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How NASA Gets High-Functioning Teams To Improve

NASA found that teams working with the International Space Station were up to 25% more effective if they “debriefed" after completing a project. That means they met as a team and discussed everything from the process they used to how well individual team members communicated with each other and with the group. 

It’s easy to see why they would study themselves so carefully, since every decision they make and every action they take has life-and-death consequences. But it’s also easy to acknowledge that any team working with the International Space Station would have to already be really high functioning. That means that the debrief meeting took a world-class team and made it function even better.

We deal with executives in a similar situation all the time. Most of them already have great teams that they’ve groomed and trained to be high functioning. They come to us because they’ve hit a plateau. They want to get back into growth mode, and they know that their team does, too. 

So following NASA’s lead and helping your existing staff create a 25% improvement can be a great way to ramp up the great teams you’ve already created. How do you do that?

Debriefing Major Tom

The way you structure your debriefing will have a huge impact on how well it works. Research by Google found that great meetings happen after five essential factors have been established in your work environment. Executives hitting a growth plateau almost always have at least a few of them in place already. 

But the first one, the one that Google found to be the most significant because all the other ones depend upon it, may also be the most difficult one for you to gauge. If you’ve hit a plateau, then it’s highly likely that your solution is hiding in it somewhere. This factor is psychological safety, which Google defined as being able to “take risks on the team without feeling insecure or embarrassed.”

This impacts even senior employees more than most executives realize, and it’s the littlest things that seem to have the biggest impact. When a contribution at a meeting is greeted with the wrong type of smile, for example, or the wrong type of grunt, for another, it can shut down all further contributions. No one is immune. 

Floating in a Tin Can

The best way around this is to discuss it openly. Creating psychological safety at a meeting begins with telling everyone, straight out, that you want them to be psychologically safe. Explain that it means everyone should feel free to contribute whatever comes to mind. It means that each person's contribution will be welcomed by everyone else in the spirit of teamwork and exploration.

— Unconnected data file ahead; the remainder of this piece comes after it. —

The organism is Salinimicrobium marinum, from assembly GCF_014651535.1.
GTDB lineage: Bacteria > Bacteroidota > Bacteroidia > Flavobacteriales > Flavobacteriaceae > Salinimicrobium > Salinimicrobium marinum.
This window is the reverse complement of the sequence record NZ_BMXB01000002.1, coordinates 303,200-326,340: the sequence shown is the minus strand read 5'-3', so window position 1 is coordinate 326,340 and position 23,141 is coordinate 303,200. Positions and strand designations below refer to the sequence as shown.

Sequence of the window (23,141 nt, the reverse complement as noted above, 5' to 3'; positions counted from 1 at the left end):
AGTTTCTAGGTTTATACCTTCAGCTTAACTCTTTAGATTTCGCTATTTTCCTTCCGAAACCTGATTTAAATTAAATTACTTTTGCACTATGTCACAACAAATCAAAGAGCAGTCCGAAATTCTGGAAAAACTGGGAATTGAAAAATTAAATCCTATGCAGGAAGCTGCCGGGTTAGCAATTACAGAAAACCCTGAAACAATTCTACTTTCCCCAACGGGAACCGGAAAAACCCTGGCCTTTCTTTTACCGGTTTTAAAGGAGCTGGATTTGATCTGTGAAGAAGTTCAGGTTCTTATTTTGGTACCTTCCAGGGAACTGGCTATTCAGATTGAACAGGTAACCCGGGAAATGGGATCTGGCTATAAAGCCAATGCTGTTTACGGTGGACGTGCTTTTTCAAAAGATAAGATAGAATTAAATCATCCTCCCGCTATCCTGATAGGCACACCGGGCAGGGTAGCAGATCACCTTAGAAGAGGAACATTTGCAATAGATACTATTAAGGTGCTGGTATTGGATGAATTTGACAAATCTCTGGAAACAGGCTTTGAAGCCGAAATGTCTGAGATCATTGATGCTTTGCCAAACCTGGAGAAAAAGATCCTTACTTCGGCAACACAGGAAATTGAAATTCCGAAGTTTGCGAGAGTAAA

Tell them that you want to discuss communication styles first, specifically so those little tiny behaviors and habits are addressed. Start with yourself, saying something like, “Sometimes, I know that I…” Then open the discussion. It’s a challenging one, because you need to try to simultaneously discuss behaviors and change them. But it’s a critical part of the debriefing process.

Two more of Google’s five factors for an excellent meeting follow directly from the first one, and most executives hitting a growth plateau have them covered in spades. They are the meaning of work and the impact of work, which are two essential elements that any employee in today’s economy needs to understand and believe before they can buy-in to your vision. Your team already feels that your business ought to exist, which gives meaning to their work. And they already feel that the business and their part of it have a positive impact on the community and the world as a whole. You may not get much of that 25% from here because you’ve already maxed it out.

Engines On

Two more of Google's factors, however, often need tweaking. The first one is dependability. Don’t touch this one until after you’re certain that you’ve established psychological safety. Dependability means being able to count on someone to create quality work on time. Since your team plateaued at a high level of performance, it’s pretty clear that they’re a NASA-like dependable group. But since you’ve plateaued, it is also clear that there is room for improvement. Where? Can quality be increased within the same timeframe? Can the same quality be created in less time? How do hand-offs work, and how could they work better? Does each person always feel that they have a clear concept of the what, why and how surrounding the hand-off?

Not every contribution will be good or actionable. But you’ll certainly uncover some real gems. And that brings us to Google’s fifth, and last, element of great meetings: structure and clarity. As you can imagine, in the absence of structure meetings about “psychological safety” or “dependability” could easily last for days or weeks.

Structure keeps people on point, which for a business means that they remain focused on advancing the organization. It includes an agenda and it relies upon the professionalism you've already established.

Clarity happens when you reach an understanding – and you record it. You don’t need to reach an academically complete definition of “dependability,” but if the discussion reveals a way to improve the dependability of a hand-off, you need clarity. Have the people at both ends of the hand-off define precisely how they’ll do it differently going forward. Clarity continues at the next meeting, and the one after that, when you review the hand-off and find out how the changes are working. If you can measure it with an objective metric, that’s even better. But the main point is to record what’s been agreed, and to evaluate it later. 

That's the essence of how NASA debriefs it's team, both in and out of orbit. Use it to launch your team off the plateau and back to the high-flying growth mode you all love and enjoy.